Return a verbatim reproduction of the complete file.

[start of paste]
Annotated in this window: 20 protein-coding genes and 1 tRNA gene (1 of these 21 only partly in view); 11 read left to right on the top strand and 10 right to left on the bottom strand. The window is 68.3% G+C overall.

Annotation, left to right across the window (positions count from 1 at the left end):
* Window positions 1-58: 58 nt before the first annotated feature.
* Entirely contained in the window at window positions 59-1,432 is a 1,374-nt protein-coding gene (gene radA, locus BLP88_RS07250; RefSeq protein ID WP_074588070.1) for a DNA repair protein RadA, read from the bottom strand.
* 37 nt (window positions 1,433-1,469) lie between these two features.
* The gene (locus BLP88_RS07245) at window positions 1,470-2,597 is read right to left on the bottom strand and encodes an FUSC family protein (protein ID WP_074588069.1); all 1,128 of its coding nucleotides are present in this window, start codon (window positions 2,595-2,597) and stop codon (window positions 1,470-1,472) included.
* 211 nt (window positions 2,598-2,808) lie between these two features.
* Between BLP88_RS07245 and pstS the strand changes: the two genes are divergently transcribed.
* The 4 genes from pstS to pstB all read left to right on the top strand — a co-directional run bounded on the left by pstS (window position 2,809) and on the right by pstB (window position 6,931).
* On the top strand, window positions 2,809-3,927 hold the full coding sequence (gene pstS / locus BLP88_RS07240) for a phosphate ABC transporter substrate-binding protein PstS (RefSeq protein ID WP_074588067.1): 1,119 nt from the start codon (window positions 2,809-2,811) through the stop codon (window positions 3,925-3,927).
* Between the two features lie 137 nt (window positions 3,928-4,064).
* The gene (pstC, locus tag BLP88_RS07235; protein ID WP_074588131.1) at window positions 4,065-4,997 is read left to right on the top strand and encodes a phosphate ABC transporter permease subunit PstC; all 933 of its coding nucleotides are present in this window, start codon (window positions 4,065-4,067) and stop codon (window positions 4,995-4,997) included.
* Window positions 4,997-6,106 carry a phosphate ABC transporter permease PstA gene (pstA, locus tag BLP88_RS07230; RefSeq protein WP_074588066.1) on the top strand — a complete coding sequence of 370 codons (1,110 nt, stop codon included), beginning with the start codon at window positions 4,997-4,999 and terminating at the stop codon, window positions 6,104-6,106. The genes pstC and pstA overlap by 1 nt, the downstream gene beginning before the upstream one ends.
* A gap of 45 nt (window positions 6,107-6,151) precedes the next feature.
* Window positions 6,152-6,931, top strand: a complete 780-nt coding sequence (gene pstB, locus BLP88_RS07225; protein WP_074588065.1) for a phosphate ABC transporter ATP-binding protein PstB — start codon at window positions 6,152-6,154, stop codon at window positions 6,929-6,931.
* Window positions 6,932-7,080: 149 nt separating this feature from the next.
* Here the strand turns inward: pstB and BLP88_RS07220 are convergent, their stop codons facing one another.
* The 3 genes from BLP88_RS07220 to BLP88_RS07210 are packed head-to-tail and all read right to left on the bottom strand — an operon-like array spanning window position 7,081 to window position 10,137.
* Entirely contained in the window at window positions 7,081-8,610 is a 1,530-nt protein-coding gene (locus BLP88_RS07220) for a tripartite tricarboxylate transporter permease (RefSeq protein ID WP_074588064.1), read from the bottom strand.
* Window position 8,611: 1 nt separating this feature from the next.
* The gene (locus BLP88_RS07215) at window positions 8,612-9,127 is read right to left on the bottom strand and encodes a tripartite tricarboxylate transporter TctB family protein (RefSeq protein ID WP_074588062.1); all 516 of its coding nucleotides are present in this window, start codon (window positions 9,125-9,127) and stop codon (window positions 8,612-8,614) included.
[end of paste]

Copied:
Annotated in this window: 20 protein-coding genes and 1 tRNA gene (1 of these 21 only partly in view); 11 read left to right on the top strand and 10 right to left on the bottom strand. The window is 68.3% G+C overall.

Annotation, left to right across the window (positions count from 1 at the left end):
* Window positions 1-58: 58 nt before the first annotated feature.
* Entirely contained in the window at window positions 59-1,432 is a 1,374-nt protein-coding gene (gene radA, locus BLP88_RS07250; RefSeq protein ID WP_074588070.1) for a DNA repair protein RadA, read from the bottom strand.
* 37 nt (window positions 1,433-1,469) lie between these two features.
* The gene (locus BLP88_RS07245) at window positions 1,470-2,597 is read right to left on the bottom strand and encodes an FUSC family protein (protein ID WP_074588069.1); all 1,128 of its coding nucleotides are present in this window, start codon (window positions 2,595-2,597) and stop codon (window positions 1,470-1,472) included.
* 211 nt (window positions 2,598-2,808) lie between these two features.
* Between BLP88_RS07245 and pstS the strand changes: the two genes are divergently transcribed.
* The 4 genes from pstS to pstB all read left to right on the top strand — a co-directional run bounded on the left by pstS (window position 2,809) and on the right by pstB (window position 6,931).
* On the top strand, window positions 2,809-3,927 hold the full coding sequence (gene pstS / locus BLP88_RS07240) for a phosphate ABC transporter substrate-binding protein PstS (RefSeq protein ID WP_074588067.1): 1,119 nt from the start codon (window positions 2,809-2,811) through the stop codon (window positions 3,925-3,927).
* Between the two features lie 137 nt (window positions 3,928-4,064).
* The gene (pstC, locus tag BLP88_RS07235; protein ID WP_074588131.1) at window positions 4,065-4,997 is read left to right on the top strand and encodes a phosphate ABC transporter permease subunit PstC; all 933 of its coding nucleotides are present in this window, start codon (window positions 4,065-4,067) and stop codon (window positions 4,995-4,997) included.
* Window positions 4,997-6,106 carry a phosphate ABC transporter permease PstA gene (pstA, locus tag BLP88_RS07230; RefSeq protein WP_074588066.1) on the top strand — a complete coding sequence of 370 codons (1,110 nt, stop codon included), beginning with the start codon at window positions 4,997-4,999 and terminating at the stop codon, window positions 6,104-6,106. The genes pstC and pstA overlap by 1 nt, the downstream gene beginning before the upstream one ends.
* A gap of 45 nt (window positions 6,107-6,151) precedes the next feature.
* Window positions 6,152-6,931, top strand: a complete 780-nt coding sequence (gene pstB, locus BLP88_RS07225; protein WP_074588065.1) for a phosphate ABC transporter ATP-binding protein PstB — start codon at window positions 6,152-6,154, stop codon at window positions 6,929-6,931.
* Window positions 6,932-7,080: 149 nt separating this feature from the next.
* Here the strand turns inward: pstB and BLP88_RS07220 are convergent, their stop codons facing one another.
* The 3 genes from BLP88_RS07220 to BLP88_RS07210 are packed head-to-tail and all read right to left on the bottom strand — an operon-like array spanning window position 7,081 to window position 10,137.
* Entirely contained in the window at window positions 7,081-8,610 is a 1,530-nt protein-coding gene (locus BLP88_RS07220) for a tripartite tricarboxylate transporter permease (RefSeq protein ID WP_074588064.1), read from the bottom strand.
* Window position 8,611: 1 nt separating this feature from the next.
* The gene (locus BLP88_RS07215) at window positions 8,612-9,127 is read right to left on the bottom strand and encodes a tripartite tricarboxylate transporter TctB family protein (RefSeq protein ID WP_074588062.1); all 516 of its coding nucleotides are present in this window, start codon (window positions 9,125-9,127) and stop codon (window positions 8,612-8,614) included.